The allusion to America has given the architecture its name: “arsitektur Jengki,” from the word “Yankee,” an informal term said to be used by some Britons and Australians to refer to people from the United States. But “Yankee” may have an Indonesian flavour: it might have derived from Dutch “Janke”, a diminutive of Jan. Khalil picked up the term from Frances Affandy, the executive director of the Bandung Heritage Society, who gave a talk about the “Jengki style”. Khalil was instantly fascinated by its “weird, strange, and playful” form.[i] And with the support of Affandy, he brought to himself a task to photo document the architecture across Indonesia. Surveying over twenty locations from cities and regions in different parts of Indonesia, the book shows diverse forms but together they seem to reinforce (as intended by Khalil) the stylistic unity of a national architectural style.
Arsitektur Jengki thus suggests a geopolitical change that had structured a decolonised nation in the postwar era. Most Indonesian architects agree that, in the words of a reporter, “Jengki, was born out of the shift from Dutch colonial rule to sovereign status and America’s new influence in the country.” For some this American influence was not only via the media, but also via the direct involvement of American educators, architects and planners who came (under USAID Kentucky Program) to teach at ITB in the 1950s and 60s, after most Dutch professors had left Indonesia. There is no evidence that American professors introduced Jengki style, but the American presence was everywhere in Indonesia by then—not only in ideas and representation, but also in building materials. For instance, Khalil records that “In 1955, the US provided a loan to develop Indonesia’s first national cement company in Gresik” (p. 116). This leads us to understand that the buildings were indeed unthinkable without cement. And the emergence of the US-supported Gresik Cement ended the monopoly enjoyed by the Dutch’s Padang Cement—which signified at once the beginning of an American era, a political economic shift from “Jan” to “Yankee.”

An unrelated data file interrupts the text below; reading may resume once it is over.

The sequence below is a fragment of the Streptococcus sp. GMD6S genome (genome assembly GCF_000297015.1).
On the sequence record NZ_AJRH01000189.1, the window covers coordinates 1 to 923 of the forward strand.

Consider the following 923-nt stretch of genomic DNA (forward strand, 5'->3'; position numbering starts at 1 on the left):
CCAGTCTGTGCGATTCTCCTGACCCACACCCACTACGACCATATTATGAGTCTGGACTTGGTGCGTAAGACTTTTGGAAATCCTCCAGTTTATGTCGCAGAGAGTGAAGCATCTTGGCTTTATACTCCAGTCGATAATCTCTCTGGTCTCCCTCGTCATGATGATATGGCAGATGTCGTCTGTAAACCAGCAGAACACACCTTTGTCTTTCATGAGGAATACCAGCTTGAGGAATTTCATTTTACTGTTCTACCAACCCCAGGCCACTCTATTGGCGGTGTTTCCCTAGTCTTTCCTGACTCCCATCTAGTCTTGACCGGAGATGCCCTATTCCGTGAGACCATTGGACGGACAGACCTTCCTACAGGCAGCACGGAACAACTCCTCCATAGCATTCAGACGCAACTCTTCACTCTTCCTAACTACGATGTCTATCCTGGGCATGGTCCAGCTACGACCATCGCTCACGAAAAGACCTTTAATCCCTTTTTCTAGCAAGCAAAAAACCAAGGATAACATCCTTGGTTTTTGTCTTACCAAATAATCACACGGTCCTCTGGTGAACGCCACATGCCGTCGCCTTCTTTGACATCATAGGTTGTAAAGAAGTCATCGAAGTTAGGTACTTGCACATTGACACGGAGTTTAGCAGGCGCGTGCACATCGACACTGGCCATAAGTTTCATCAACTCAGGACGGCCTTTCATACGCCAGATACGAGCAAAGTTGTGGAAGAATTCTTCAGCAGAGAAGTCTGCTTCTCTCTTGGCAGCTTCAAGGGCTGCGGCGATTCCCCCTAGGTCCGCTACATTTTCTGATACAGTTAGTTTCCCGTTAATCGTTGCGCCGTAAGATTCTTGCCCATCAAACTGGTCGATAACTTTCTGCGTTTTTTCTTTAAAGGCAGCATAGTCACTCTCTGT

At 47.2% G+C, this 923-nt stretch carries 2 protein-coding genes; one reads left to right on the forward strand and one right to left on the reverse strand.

Yet, it is also the era of Sukarno who yelled to the U.S., “go to hell with your aid!” It was the age of nationalism where we could see Sukarno offering to the daughter of his mentor, HOS Cokroaminoto, a Jengki style “Heroes House,” and as quoted by Khalil: “We, as Indonesians, realise that the nation’s patriots have provided meaningful contributions to achieve our Independence. With regards to those contributions, we Indonesians with great solemnity and honour, present this building as our highest token of appreciation” (p. 127).
If the origin of Jengki architecture is somewhat unclear, at least almost everyone seems to agree that it belongs to a particular period, i.e. the 1950s–60s. It was the time of merdeka, of Yankees, of nationalism, and of chaos. Khalil did not fail to note that the Tan Villa was installed with iron bars to reinforce the gates after it became a target during anti-Chinese pogroms in 1965 (p. 175). All through the book Khalil makes short but valuable comments as an attempt to tell a social history via architecture. He says as much as he can about each building and the social history behind its modernist design. We still are left with only traces, important and fascinating as they are, for further research.